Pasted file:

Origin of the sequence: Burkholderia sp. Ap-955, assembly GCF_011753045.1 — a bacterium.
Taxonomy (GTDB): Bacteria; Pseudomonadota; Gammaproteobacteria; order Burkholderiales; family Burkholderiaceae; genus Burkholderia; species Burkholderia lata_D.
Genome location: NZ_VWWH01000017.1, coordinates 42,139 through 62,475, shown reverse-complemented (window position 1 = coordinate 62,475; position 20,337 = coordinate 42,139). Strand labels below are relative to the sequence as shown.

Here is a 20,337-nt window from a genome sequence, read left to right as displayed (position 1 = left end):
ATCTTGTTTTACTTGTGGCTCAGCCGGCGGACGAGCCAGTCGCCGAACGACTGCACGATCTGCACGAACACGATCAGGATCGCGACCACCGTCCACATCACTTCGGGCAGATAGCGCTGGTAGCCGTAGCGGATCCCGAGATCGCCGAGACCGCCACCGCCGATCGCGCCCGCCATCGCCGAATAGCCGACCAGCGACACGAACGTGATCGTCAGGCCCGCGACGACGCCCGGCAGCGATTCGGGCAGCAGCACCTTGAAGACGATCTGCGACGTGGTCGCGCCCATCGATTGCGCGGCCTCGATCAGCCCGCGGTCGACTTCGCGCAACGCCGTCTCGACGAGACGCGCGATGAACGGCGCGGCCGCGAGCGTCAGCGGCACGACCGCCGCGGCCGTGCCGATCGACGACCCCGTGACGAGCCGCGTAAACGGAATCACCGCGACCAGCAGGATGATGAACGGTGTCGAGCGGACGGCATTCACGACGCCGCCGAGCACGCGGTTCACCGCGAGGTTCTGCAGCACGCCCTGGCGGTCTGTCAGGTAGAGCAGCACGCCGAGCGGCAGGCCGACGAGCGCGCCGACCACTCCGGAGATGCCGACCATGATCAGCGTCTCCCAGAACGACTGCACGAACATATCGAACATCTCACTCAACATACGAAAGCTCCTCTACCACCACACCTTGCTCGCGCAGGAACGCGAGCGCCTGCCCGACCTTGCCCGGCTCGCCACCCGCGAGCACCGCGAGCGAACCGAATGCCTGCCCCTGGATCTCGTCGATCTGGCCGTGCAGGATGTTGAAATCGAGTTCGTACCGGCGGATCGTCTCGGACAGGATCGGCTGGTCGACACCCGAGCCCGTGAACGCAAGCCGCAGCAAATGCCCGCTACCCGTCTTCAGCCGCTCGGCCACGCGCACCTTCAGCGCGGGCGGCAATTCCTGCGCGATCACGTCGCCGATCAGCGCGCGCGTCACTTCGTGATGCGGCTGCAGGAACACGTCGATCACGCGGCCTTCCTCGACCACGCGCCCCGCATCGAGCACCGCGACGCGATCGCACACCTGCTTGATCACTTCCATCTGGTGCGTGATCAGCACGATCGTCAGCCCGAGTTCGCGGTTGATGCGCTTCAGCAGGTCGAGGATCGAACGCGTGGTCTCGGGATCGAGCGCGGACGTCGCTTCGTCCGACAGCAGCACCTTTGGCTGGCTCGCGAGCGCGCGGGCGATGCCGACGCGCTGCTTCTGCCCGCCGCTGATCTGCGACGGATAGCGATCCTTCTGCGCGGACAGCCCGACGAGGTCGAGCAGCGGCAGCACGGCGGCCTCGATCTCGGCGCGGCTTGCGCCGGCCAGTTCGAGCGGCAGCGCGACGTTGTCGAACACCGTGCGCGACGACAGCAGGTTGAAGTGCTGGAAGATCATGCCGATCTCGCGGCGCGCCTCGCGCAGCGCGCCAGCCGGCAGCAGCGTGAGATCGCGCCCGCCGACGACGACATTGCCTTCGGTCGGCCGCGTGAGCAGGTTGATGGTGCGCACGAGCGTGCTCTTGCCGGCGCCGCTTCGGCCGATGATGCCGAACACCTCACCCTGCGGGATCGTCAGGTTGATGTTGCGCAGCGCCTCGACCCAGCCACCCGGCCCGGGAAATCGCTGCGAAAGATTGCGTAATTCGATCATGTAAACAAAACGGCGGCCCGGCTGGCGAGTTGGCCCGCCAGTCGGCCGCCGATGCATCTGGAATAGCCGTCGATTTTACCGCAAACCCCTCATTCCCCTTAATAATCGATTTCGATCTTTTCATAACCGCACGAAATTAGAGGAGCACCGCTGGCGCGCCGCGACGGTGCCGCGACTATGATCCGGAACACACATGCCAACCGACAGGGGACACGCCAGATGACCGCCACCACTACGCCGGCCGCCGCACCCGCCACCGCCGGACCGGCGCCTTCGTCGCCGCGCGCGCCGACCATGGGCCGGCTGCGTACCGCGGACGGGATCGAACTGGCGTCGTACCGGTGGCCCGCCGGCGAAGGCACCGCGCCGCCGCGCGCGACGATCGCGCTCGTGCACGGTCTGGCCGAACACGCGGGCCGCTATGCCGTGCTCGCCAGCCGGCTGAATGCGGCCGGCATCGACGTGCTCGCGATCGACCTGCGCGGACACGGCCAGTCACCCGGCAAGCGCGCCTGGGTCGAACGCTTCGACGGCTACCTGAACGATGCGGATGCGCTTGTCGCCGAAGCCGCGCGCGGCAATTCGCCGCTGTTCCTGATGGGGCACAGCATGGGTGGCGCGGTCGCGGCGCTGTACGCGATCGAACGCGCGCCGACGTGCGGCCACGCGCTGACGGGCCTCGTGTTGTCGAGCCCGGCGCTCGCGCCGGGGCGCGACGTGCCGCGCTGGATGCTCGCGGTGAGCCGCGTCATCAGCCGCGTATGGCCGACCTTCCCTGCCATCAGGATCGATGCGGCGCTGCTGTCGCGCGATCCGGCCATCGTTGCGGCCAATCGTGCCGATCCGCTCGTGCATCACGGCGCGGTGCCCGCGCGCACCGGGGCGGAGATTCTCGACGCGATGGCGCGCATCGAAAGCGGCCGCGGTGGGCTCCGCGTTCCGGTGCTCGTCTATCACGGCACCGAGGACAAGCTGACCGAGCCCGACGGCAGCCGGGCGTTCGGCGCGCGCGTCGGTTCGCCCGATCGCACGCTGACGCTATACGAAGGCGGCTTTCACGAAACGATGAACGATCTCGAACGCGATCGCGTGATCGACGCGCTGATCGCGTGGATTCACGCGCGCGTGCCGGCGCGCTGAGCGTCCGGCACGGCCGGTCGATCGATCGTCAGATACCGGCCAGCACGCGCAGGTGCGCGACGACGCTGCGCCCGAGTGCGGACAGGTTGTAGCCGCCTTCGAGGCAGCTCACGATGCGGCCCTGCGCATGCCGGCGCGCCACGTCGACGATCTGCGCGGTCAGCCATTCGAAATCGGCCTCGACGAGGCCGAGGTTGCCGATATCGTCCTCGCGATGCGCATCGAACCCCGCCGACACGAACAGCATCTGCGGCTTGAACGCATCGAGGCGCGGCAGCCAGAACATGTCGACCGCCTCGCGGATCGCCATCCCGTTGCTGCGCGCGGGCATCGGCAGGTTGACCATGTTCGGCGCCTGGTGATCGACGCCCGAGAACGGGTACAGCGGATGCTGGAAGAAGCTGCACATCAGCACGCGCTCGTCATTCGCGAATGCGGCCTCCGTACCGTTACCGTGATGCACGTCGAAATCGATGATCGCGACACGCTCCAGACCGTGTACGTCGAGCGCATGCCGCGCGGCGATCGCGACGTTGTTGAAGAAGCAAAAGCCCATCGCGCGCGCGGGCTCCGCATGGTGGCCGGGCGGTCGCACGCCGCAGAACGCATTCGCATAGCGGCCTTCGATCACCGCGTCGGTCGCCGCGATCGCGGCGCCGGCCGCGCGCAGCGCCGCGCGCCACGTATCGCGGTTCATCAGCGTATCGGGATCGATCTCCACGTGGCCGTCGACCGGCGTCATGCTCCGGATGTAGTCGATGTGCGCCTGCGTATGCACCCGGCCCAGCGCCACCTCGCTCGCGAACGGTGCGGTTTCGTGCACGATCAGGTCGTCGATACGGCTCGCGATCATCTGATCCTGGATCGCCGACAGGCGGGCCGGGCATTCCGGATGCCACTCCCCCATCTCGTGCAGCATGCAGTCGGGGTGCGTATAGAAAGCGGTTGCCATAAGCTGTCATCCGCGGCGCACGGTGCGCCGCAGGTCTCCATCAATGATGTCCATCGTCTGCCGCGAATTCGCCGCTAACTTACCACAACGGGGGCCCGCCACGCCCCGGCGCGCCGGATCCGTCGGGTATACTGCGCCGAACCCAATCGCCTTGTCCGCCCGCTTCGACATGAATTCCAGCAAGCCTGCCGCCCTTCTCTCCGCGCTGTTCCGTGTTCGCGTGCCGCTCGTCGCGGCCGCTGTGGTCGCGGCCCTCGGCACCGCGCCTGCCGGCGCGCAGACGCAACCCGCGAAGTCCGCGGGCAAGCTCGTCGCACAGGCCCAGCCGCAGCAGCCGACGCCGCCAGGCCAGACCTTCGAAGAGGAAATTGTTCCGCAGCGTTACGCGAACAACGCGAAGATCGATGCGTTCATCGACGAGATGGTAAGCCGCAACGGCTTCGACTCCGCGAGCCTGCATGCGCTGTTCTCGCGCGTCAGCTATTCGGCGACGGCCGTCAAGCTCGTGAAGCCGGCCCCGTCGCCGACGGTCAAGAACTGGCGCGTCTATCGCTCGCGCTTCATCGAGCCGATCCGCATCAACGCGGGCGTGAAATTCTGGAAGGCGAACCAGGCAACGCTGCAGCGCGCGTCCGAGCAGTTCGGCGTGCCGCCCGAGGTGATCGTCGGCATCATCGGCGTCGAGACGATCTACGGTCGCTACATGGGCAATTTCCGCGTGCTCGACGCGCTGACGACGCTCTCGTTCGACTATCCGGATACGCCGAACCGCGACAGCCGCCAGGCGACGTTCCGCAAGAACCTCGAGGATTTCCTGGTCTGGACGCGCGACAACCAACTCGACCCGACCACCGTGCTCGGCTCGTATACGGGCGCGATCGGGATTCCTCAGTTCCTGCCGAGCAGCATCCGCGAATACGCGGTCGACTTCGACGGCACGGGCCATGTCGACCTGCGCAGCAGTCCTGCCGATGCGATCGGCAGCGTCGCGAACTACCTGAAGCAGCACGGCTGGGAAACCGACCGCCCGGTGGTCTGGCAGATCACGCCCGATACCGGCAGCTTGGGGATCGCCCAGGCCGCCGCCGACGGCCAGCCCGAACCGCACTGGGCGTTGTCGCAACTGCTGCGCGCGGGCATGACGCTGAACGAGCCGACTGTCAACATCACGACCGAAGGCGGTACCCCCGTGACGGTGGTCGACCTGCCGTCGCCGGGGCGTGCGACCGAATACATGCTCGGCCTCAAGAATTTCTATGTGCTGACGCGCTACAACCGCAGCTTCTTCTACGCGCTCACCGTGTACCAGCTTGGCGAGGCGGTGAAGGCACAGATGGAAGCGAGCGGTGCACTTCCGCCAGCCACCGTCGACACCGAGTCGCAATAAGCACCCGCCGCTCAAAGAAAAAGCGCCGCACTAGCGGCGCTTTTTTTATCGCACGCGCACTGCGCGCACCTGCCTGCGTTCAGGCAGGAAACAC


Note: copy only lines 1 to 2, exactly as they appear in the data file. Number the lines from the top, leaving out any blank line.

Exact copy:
Origin of the sequence: Burkholderia sp. Ap-955, assembly GCF_011753045.1 — a bacterium.
Taxonomy (GTDB): Bacteria; Pseudomonadota; Gammaproteobacteria; order Burkholderiales; family Burkholderiaceae; genus Burkholderia; species Burkholderia lata_D.